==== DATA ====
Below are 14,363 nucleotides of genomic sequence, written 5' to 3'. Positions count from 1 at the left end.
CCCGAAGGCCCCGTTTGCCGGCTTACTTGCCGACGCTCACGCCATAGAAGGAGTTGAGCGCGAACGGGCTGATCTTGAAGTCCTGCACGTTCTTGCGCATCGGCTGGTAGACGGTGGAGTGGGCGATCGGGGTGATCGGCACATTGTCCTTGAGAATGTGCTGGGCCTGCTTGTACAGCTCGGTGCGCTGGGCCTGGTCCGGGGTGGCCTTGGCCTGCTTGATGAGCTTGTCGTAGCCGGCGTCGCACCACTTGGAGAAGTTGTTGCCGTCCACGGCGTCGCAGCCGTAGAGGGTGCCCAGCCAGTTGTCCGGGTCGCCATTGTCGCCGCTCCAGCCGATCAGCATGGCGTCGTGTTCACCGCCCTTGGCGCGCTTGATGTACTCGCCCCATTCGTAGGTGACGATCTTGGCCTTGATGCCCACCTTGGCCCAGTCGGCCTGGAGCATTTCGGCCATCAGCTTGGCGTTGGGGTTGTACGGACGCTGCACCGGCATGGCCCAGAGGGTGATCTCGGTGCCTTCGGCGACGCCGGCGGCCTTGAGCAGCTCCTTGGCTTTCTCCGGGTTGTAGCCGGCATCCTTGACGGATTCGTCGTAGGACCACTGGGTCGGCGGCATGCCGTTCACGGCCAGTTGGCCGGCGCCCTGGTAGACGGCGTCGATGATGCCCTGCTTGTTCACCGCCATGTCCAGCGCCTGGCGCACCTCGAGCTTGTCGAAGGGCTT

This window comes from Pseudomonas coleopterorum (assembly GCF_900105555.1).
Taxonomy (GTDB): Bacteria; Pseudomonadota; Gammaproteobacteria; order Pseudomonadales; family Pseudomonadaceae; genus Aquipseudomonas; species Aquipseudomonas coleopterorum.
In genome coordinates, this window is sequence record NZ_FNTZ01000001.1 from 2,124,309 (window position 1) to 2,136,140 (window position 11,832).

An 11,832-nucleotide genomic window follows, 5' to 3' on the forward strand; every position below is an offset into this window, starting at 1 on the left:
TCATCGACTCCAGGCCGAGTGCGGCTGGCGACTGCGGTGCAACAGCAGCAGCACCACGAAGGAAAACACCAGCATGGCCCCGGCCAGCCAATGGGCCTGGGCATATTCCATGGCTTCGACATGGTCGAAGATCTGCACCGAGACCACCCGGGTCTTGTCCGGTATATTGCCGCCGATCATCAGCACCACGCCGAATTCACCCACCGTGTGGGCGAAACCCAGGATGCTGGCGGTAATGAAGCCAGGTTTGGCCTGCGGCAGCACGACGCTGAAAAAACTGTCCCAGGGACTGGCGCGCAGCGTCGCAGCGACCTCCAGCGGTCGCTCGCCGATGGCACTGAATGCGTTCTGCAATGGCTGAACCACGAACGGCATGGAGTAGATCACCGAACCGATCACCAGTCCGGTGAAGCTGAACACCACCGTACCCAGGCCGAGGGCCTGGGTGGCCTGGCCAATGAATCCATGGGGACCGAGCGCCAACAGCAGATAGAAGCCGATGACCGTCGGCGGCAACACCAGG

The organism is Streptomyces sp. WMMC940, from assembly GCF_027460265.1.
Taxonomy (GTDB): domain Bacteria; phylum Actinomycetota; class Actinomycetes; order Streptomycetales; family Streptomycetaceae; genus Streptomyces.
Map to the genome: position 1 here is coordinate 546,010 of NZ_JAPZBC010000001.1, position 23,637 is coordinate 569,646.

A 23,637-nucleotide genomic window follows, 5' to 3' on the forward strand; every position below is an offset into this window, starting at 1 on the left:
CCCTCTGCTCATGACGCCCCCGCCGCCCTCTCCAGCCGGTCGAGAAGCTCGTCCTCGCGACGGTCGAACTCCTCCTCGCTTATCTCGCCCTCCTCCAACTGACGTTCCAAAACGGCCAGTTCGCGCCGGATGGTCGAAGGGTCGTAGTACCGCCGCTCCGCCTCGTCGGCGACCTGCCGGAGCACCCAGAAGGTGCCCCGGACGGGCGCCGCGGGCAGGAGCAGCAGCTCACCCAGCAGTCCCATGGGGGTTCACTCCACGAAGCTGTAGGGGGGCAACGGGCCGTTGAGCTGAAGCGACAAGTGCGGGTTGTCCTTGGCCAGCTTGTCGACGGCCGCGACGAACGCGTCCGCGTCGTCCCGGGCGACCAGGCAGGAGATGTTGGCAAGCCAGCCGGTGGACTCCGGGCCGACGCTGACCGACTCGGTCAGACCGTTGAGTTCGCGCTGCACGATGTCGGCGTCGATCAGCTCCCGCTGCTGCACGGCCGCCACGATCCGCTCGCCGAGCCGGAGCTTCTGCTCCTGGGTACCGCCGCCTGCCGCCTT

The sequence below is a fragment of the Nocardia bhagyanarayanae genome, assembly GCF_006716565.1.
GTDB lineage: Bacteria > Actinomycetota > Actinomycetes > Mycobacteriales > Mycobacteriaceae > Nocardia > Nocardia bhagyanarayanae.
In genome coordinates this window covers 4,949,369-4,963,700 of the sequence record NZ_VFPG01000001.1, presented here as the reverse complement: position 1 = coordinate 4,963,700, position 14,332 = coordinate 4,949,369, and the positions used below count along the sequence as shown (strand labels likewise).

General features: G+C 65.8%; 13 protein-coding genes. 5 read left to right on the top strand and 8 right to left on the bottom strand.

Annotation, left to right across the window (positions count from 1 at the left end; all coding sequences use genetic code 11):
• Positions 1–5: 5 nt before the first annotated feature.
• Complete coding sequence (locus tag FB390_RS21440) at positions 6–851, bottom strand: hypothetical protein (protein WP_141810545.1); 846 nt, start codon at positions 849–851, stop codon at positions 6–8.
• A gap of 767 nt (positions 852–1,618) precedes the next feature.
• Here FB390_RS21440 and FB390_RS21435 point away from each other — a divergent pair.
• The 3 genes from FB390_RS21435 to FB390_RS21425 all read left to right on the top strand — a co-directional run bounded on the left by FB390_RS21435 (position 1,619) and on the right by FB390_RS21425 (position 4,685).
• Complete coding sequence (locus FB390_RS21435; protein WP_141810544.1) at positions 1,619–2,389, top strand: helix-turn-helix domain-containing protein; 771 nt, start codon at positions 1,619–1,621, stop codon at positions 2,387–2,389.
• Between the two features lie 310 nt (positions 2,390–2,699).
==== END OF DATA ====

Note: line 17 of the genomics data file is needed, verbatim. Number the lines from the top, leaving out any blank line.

Annotation, left to right across the window (positions count from 1 at the left end; all coding sequences use genetic code 11):